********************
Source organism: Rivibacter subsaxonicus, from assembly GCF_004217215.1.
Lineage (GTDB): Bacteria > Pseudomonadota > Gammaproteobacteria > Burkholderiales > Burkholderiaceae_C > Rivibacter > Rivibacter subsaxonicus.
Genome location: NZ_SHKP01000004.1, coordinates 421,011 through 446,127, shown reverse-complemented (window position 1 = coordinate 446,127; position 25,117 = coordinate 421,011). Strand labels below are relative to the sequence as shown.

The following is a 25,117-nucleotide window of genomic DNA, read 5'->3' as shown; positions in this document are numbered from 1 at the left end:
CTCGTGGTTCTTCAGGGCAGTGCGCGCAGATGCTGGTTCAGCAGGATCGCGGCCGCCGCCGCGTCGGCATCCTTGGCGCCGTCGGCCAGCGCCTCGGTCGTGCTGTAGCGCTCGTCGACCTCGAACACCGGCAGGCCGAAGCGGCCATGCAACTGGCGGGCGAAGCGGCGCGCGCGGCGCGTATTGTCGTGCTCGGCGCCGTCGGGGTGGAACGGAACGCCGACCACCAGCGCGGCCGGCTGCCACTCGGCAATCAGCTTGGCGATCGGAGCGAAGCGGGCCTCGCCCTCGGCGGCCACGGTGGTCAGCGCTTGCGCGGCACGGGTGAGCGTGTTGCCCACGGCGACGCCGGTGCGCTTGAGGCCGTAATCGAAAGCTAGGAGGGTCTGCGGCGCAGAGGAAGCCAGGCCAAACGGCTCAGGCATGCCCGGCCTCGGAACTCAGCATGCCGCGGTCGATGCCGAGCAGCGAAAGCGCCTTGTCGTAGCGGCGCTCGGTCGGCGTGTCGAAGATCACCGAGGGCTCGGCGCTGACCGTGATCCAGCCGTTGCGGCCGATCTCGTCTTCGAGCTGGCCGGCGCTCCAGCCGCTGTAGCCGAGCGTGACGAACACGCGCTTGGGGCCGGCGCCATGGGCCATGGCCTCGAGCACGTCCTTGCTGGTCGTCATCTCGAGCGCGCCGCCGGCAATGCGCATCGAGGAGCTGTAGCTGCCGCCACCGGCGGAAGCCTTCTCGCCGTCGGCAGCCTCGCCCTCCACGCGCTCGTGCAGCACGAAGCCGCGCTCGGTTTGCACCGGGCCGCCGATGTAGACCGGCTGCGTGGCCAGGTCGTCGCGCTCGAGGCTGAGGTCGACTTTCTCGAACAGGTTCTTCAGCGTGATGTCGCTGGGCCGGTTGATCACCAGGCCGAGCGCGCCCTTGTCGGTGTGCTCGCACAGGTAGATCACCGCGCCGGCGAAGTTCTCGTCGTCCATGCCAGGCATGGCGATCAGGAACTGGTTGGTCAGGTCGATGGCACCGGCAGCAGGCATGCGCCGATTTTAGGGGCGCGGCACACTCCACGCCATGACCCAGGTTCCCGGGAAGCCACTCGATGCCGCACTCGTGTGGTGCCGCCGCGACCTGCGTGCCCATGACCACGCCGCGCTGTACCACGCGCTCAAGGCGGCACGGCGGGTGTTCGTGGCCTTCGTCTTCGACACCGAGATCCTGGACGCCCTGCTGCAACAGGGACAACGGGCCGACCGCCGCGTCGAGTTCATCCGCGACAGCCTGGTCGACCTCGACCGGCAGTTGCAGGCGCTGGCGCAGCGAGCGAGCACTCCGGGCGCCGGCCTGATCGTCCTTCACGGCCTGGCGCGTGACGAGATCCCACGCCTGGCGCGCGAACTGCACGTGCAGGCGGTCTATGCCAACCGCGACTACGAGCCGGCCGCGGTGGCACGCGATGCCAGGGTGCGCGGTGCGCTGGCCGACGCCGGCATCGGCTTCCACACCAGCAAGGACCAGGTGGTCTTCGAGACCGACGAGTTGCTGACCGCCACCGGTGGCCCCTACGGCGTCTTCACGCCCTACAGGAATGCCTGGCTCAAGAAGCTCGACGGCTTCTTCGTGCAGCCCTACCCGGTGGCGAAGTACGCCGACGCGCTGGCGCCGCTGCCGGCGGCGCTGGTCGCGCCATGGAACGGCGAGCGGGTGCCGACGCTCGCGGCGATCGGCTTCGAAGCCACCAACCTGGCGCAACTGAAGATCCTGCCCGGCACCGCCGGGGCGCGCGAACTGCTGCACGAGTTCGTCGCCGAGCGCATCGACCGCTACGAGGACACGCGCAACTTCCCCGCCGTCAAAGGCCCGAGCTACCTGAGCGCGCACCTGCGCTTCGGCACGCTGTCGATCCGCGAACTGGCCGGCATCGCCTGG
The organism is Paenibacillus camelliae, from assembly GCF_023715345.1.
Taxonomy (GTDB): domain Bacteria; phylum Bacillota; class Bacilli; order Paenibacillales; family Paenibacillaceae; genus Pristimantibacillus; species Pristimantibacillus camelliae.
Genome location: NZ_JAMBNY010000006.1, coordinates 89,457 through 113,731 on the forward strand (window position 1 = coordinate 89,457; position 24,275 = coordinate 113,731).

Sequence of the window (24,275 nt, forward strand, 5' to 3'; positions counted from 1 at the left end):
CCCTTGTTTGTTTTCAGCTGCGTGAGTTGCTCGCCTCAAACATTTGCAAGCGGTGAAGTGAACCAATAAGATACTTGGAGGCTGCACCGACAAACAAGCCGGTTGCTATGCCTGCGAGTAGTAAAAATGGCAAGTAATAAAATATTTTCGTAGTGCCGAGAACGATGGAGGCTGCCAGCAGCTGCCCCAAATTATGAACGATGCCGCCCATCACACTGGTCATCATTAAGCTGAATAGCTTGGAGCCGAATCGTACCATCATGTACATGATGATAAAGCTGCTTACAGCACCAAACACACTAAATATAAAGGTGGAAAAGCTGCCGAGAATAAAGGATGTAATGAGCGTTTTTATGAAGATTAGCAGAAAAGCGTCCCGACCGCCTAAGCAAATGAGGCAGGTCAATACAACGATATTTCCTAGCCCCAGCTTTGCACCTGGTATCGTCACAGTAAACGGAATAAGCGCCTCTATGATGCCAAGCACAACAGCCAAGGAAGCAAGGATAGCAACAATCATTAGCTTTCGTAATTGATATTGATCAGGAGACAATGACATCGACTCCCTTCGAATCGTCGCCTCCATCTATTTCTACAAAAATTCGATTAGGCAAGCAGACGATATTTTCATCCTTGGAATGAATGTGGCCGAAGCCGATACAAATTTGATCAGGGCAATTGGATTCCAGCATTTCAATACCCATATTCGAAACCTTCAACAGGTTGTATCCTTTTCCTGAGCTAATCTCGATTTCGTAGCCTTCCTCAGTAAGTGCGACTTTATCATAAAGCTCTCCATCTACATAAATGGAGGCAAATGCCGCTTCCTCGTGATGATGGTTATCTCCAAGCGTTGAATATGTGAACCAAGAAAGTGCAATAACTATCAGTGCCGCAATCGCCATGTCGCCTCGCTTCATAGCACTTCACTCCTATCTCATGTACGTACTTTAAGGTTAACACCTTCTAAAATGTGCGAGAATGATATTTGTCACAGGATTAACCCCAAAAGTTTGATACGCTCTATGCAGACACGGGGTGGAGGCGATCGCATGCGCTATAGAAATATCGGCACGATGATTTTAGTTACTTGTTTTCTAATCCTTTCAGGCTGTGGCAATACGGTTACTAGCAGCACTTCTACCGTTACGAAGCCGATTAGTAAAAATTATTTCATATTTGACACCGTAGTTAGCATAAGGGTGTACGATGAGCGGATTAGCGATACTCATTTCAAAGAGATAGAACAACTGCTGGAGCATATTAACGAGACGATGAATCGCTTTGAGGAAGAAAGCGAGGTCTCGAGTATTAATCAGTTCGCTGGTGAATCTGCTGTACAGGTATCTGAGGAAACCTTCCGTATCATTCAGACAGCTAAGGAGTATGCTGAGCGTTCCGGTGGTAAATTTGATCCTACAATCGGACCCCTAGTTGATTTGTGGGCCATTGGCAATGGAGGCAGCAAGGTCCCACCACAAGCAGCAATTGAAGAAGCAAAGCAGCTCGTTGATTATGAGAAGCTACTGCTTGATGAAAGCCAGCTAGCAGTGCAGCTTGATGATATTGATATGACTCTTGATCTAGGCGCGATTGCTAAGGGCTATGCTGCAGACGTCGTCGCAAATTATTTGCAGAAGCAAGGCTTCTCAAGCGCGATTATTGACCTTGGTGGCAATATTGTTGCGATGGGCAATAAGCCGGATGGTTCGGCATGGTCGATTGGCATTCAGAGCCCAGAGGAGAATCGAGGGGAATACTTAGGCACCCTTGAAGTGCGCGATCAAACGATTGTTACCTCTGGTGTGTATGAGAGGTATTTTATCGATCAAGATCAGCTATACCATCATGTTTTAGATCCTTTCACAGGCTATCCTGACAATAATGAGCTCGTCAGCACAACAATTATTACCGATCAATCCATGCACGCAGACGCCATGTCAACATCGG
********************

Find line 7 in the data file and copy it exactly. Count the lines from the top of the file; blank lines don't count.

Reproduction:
Taxonomy (GTDB): domain Bacteria; phylum Bacillota; class Bacilli; order Paenibacillales; family Paenibacillaceae; genus Pristimantibacillus; species Pristimantibacillus camelliae.